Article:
Friday, June 08, 2018
As the snow melt-off progresses and nears an end in some areas, river flows in the Snake and Columbia rivers are declining and so is involuntary spill at eight dams on the rivers that in May forced total dissolved gas levels higher than Washington and Oregon clean water standards allow.
Lower flow at most dams is allowing the U.S. Army Corps of Engineers to begin to return to court-ordered spring spill up to state mandated total dissolved gas levels, known as gas caps – 120 percent TDG in tailraces and 115 percent TDG in the downstream dam’s forebay.
Higher than normal flows, spill and TDG that impacted the spill cap operations in May are returning to lower levels, according to Dan Turner of the Corps’ River Control Center, speaking at the interagency Technical Management Team meeting Wednesday, June 6.
Even with falling stream flows (flow at Lower Granite Dam on the Lower Snake River is 110,000 cubic feet, 10 percent below the 30-year forecast), the water supply outlook through early summer is looking good with forecasts at all major dams higher than the 30-year average.
A three-judge panel of the Ninth Circuit Court of Appeals ruled April 2 in favor of an April 2017 U.S. District Court injunction allowing more spring spill at four lower Snake and four lower Columbia river dams. With the decision, spill to the gas cap began April 3 at lower Snake River dams and at lower Columbia River dams April 10. The additional spill through June 15 is designed to aid migrating juvenile salmon and steelhead.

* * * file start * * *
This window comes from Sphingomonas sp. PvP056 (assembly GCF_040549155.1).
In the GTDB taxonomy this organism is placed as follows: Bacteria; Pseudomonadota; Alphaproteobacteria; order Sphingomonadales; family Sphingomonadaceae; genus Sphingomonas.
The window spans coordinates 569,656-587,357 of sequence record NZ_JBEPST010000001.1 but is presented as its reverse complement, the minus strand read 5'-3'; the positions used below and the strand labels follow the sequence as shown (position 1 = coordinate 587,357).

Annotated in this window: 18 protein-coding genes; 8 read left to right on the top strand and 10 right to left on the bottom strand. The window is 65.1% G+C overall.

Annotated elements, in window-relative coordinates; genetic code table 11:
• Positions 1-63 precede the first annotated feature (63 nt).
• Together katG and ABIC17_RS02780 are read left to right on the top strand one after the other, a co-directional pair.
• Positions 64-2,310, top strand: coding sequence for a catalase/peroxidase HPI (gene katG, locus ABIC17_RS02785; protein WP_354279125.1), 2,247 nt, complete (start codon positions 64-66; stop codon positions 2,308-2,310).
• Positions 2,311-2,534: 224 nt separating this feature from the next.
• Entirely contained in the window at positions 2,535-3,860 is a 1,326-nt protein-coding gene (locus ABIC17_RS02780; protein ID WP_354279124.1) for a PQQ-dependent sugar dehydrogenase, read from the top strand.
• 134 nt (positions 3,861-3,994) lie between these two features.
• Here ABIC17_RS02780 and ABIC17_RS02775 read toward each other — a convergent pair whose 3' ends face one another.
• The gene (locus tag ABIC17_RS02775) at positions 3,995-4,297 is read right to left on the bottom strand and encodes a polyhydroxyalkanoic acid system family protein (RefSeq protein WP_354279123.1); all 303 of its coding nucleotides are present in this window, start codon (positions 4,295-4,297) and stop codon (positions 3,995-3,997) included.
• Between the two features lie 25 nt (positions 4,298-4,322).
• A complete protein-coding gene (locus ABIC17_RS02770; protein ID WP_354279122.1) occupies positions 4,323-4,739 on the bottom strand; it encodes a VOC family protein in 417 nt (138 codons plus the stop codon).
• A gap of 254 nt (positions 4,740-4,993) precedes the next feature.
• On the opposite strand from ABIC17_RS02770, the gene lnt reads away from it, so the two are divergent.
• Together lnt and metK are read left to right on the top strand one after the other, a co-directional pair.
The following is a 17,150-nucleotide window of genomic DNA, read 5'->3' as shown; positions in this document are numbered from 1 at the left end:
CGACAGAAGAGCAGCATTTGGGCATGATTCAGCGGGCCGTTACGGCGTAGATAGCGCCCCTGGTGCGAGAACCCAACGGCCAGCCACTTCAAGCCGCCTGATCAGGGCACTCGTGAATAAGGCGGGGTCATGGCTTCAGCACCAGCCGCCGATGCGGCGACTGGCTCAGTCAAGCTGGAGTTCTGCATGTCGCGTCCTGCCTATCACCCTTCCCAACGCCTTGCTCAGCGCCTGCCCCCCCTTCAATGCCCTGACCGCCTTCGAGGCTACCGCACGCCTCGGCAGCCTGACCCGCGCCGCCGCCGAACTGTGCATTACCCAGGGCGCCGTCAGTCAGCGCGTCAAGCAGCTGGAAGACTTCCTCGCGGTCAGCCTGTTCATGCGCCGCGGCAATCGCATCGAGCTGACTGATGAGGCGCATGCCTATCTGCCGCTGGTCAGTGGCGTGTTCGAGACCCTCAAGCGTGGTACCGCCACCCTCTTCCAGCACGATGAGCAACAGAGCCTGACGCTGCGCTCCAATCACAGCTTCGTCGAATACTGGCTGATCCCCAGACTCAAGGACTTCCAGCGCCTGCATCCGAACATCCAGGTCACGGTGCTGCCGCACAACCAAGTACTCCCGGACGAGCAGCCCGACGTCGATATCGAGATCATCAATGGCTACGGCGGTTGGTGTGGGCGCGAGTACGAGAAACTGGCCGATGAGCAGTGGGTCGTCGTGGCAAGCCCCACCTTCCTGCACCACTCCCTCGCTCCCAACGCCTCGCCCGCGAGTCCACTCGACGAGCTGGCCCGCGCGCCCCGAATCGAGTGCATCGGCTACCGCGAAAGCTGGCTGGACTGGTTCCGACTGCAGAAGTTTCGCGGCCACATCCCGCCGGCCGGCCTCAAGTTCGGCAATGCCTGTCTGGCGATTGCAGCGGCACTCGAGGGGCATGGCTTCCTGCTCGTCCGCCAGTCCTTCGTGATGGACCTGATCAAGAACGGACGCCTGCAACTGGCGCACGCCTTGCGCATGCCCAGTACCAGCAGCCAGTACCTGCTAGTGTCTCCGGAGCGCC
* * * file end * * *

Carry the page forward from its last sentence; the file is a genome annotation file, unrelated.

With lower stream flows at Snake River dams, the Corps is again managing to spill targets. It has now hit that target at Lower Granite Dam (31,000 cubic feet per second) since June 3 and has kept TDG levels at or slightly under gas cap levels since June 1. TDG in Lower Granite’s tailwater reached 126 percent May 26 and 27. The Little Goose Forebay hit 120 percent May 28 and 29.
Flow on June 3 at Lower Granite was 110 kcfs, but had been over 200 kcfs at one point in May. It is forecasted to drop precipitously by July 1 to under 60 kcfs, according to Turner.
The Little Goose spill target is 26 kcfs, which the Corps nearly hit June 5 and 6 when TDG levels fell within gas-cap levels. TDG in the tailwater hit 127 percent May 27 when the river was spilling 81 kcfs. The downstream forebay at Lower Monumental Dam hit 127 percent the next day.
“LoMo is in transition,” Turner said, noting that the Lower Monumental Dam spill target has yet to be hit, but TDG levels were within the gas cap June 6. Tailwater TDG a LoMo hit 128 percent May 23 and the downstream forebay at Ice Harbor Dam hit 123 percent May 28 and 29.
Ice Harbor Dam, the lower dam on the Snake River, has for the most part met its spill target of 80 kcfs since June 3, but the forebay at the next downstream dam, McNary, on the Columbia River continues to exceed the 115 percent TDG cap. TDG at Ice Harbor’s tailwater hit 130 percent May 27 and the forebay at McNary hit 125 percent May 23 and 24.
Flow at The Dalles Dam on June 3 was about 350 kcfs. At one point in May, flow exceeded 500 kcfs. The forecast is for a flow level of about 225 kcfs by July 1.
Although flows are also dropping in the Columbia River, involuntary spill is continuing and TDG at all four lower Columbia River dams – McNary, John Day, The Dalles and Bonneville dams – continue to exceed water quality standards set by the states.
Water supply forecasts remain high with an April – August forecast at The Dalles Dam of 105,908,000 acre feet, which is 121 percent of the 30-year average (1981 – 2010).